## Abstract

Expression analysis and variant calling workflows are employed to identify genes that either exhibit a differential behaviour or have a significant functional impact of mutations. This is always followed by pathway analysis which provides greater insights and simplifies explanation of observed phenotype. The current techniques used towards this purpose have some serious limitations. In this paper, we propose a theoretical framework to overcome many limitations of current techniques. Our framework takes into account the networked nature of the data and provides facility to weigh each gene differently and in the process we do away with the need of arbitrary cut-offs. This framework is designed to be modular and provides the researchers with flexibility to plug analytical tools of their choice for every component. We also demonstrate effectiveness of our approach for personalized and cohort analysis of cancer gene expression samples with PageRank as one of the modules in the framework.

## 1 Introduction

Gene expression analysis and structural variants detection tools are used to identify genes that are significantly affected in a given disease condition. Tools ranging from earlier generation microarrays to Next Generation Sequencing like RNAseq, DNAseq and Exomeseq are often used to achieve this task. Microarray and RNAseq gene expression experiments are performed to measure changes in gene expression levels across conditions like normal vs tumor. Statistical analysis of this data usually results in p-value and fold change for each gene. Cutoffs are applied on both p-value (usually less than 0.05) and absolute fold change (usually greater than 2) to declare some of the genes as statistically significant. Structural Variant analysis workflows detect the variants in the given sample and various tools like SIFT [1], PolyPhen2 [2] and MutationAssessor [3] are employed to identify the functional impact of the mutations. Sometimes these are converted to gene level p-values and some genes are shortlisted based on certain thresholds. However, a list of significant genes alone does not provide necessary explanatory power owing to the complex interaction network of these genes. Therefore, these significant genes are further used to detect significantly affected pathways. Pathways are essentially groupings of genes based on their interactions and functions. Each pathway represents a subgraph of the gene interaction network and represents a specific cellular functionality. Techniques such as Over-Representation Analysis [4], Functional Class Scoring [5] and Pathway Topology based analysis are used to identify significantly affected pathways[6].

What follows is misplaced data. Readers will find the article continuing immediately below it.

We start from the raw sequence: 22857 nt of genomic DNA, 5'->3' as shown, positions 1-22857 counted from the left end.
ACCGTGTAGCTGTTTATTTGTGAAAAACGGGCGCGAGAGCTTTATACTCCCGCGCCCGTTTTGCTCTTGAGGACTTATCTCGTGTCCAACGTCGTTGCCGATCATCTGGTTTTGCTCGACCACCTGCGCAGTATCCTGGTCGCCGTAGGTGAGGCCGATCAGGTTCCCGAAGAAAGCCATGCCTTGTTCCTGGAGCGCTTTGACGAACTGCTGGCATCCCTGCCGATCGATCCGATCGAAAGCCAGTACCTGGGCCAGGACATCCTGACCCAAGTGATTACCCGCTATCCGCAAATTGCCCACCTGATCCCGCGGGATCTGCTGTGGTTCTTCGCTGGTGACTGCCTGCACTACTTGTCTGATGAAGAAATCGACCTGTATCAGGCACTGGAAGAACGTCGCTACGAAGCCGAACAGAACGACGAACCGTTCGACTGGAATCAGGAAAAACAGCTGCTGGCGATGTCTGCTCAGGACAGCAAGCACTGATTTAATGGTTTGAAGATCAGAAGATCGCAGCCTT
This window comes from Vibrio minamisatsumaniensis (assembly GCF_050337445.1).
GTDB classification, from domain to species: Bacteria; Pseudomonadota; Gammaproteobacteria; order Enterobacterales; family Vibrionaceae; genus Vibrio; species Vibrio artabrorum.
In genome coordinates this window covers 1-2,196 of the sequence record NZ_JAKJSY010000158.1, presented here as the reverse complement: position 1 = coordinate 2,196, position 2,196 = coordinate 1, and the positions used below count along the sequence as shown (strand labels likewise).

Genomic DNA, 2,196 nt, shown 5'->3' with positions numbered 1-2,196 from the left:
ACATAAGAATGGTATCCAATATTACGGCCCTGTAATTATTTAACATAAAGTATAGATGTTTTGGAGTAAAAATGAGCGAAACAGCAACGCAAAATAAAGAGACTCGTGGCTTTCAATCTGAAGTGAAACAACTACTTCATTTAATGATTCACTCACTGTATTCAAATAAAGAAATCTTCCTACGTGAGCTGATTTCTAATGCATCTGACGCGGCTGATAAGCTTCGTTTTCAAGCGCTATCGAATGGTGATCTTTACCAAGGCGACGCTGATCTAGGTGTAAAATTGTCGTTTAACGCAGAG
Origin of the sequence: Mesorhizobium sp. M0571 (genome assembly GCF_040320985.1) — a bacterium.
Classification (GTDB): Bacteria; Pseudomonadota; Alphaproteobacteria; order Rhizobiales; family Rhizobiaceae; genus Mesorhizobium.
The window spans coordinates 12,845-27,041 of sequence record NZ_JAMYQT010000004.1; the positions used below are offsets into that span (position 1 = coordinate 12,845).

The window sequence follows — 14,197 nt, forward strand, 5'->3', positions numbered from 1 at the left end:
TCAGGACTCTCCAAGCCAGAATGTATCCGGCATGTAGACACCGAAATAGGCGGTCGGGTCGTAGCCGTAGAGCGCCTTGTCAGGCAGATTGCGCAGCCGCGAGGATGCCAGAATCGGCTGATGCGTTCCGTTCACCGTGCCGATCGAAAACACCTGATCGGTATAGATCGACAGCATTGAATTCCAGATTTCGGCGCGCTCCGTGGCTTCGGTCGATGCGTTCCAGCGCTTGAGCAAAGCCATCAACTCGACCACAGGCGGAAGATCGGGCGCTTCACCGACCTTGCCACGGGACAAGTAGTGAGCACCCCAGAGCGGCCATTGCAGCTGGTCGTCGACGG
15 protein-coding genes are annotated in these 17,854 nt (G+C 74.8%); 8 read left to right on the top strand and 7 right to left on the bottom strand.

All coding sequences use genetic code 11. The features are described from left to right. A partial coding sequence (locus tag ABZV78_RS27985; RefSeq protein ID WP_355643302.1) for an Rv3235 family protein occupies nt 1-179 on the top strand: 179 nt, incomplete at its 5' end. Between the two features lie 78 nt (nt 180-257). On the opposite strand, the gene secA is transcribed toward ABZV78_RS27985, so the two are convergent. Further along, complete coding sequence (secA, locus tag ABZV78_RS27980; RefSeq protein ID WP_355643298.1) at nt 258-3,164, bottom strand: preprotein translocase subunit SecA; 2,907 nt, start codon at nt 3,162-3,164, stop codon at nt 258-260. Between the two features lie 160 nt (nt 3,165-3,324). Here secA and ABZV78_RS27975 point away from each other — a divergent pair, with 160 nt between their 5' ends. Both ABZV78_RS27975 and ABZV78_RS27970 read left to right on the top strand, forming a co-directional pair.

### 1.1 Need For a New Pathway Analysis Framework

Though a great variety of methodologies are available for pathway analysis, there are serious inconsistencies in these current approaches. Two recent papers by Khatri et al. [6] and by Mitrea et al. [7] provide a detailed review of various analytical approaches along with their shortcomings. The following are some recurring issues -

p-value depends on the nature of the test performed, type of multiple testing correction and more importantly degrees of freedom.

Reliable tests are not available for personalized analysis using a normal tumor sample pair.

The cutoffs are rigid and therefore a lot of information is lost. For example, a gene of p-value 0.05 and fold change 2 qualifies to be statistically significant whereas gene with p-value 0.051 and fold change 4 is not considered for further downstream analysis.

All the significantly expressed genes are treated equally for their pathways analysis irrespective of differences in their fold change values.

Pathways analysis treats and tests each pathway independently. However pathways interact with each other and many genes are part of more than one pathway.

Many of the current pathway databases do not concur on the graph structure of the pathways and the interactions graphs are far from complete (Soh, 2010). This uncertainty is not modeled by current algorithms

To summarize, the current methodology uses ad-hoc cutoffs, uses only part of the information and does not model the interactive nature of the data.

## 2 A Novel Approach